This week, in the midst of all the Trump administration chaos, Trump announced a new idea: his desire to purchase Greenland.
Upon hearing the news, Mette Frederiksen, the 41-year-old prime minister of Denmark rejected the possibility of selling Greenland to the United States as “an absurd discussion,” according to the Associated Press.
Greenland is an autonomous Danish dependent territory. While dependent on Danish economic support, the region handles its own domestic affairs.
“I persistently hope that this is not something that is seriously meant,” Frederiksen told reporters. “Thankfully, the time where you buy and sell other countries and populations is over. Let’s leave it there.”
In response, the president called Frederiksen “nasty” and cancelled his upcoming September visit.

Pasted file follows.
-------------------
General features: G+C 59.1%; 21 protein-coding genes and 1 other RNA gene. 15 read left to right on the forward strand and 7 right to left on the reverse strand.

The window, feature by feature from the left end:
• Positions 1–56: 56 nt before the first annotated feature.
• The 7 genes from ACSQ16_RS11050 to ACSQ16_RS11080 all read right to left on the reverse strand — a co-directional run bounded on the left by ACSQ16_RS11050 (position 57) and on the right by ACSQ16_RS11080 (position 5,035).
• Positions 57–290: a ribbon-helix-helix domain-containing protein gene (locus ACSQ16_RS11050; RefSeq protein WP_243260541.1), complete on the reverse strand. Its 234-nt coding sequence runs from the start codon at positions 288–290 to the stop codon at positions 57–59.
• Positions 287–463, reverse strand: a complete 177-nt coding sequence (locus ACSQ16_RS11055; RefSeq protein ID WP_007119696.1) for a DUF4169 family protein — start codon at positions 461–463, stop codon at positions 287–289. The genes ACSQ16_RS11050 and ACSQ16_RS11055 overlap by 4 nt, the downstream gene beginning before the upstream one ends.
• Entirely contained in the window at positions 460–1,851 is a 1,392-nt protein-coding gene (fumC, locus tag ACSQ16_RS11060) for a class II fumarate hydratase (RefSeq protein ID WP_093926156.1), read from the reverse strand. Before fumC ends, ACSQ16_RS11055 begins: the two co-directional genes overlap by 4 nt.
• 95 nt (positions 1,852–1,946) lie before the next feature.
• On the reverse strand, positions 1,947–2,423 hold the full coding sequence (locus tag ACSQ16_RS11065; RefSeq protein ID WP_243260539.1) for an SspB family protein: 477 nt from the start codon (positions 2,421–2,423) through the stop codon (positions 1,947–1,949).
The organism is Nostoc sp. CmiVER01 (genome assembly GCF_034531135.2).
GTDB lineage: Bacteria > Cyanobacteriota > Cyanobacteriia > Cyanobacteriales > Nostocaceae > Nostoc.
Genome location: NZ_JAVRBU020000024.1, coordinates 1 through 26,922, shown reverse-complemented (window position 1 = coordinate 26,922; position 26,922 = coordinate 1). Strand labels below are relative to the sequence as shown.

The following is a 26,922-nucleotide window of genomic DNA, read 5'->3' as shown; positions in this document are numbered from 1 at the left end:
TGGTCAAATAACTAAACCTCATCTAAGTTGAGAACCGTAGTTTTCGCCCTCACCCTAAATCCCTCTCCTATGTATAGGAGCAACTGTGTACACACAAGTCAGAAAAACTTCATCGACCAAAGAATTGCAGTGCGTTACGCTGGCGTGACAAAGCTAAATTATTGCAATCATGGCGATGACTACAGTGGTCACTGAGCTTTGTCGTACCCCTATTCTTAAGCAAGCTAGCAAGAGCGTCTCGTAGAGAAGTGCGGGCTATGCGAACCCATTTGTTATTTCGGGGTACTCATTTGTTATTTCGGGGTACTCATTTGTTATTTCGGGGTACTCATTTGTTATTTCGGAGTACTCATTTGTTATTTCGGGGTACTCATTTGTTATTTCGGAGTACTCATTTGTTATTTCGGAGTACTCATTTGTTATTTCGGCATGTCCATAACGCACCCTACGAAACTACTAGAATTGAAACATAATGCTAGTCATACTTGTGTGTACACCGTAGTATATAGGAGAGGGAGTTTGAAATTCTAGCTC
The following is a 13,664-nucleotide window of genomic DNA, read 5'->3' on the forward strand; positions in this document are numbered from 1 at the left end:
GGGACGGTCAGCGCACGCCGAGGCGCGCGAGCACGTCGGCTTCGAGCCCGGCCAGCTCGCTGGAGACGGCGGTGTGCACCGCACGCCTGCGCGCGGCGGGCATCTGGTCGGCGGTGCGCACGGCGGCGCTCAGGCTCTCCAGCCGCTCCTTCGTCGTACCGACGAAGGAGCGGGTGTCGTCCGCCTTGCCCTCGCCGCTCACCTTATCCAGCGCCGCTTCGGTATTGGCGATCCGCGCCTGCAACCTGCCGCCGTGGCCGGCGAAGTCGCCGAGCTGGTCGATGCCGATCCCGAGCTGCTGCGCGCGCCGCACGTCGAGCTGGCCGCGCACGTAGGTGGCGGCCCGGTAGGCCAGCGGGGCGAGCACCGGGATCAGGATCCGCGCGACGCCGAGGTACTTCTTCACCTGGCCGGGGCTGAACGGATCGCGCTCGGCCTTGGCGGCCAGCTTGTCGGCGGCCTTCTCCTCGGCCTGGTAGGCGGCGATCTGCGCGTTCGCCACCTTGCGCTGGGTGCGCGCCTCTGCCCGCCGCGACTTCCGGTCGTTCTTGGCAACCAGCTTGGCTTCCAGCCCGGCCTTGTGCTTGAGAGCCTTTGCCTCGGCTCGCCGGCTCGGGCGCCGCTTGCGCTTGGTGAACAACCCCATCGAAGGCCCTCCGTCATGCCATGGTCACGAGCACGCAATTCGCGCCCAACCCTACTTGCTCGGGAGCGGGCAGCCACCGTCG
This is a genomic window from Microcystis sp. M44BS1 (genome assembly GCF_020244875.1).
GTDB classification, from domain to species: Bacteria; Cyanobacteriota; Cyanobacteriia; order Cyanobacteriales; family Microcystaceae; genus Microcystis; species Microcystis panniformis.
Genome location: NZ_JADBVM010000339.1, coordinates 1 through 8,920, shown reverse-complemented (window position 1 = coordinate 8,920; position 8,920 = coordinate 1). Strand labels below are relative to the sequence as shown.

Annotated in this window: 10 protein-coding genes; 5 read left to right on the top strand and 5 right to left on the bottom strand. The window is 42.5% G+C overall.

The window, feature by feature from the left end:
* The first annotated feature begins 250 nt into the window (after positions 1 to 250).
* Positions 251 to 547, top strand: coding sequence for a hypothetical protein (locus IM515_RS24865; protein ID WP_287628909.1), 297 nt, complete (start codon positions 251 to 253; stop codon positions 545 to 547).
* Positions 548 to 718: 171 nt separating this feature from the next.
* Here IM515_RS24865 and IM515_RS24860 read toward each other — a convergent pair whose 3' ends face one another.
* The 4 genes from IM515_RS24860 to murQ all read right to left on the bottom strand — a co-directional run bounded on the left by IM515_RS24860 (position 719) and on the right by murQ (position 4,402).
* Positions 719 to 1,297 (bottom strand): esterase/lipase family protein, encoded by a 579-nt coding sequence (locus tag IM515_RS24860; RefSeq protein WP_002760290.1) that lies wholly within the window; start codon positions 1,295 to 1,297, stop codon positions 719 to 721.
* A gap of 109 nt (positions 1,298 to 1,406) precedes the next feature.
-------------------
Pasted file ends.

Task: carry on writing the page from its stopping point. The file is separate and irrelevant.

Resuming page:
This is not the first woman who has stood up to Trump and faced a public label of “nasty.” In June, the President called Nancy Pelosi a “nasty, vindictive, horrible person.”
Meghan Markle was lobbed with the same insult when she called Trump “misogynistic.” “I didn’t know that she was nasty,” Trump said. “I hope she is OK.”
And it’s hard to forget during the last debate of the 2016 presidential campaign, when he called Hillary Clinton “a nasty woman.”
In fact, it seems to be a label only assigned to strong women who put him in his place.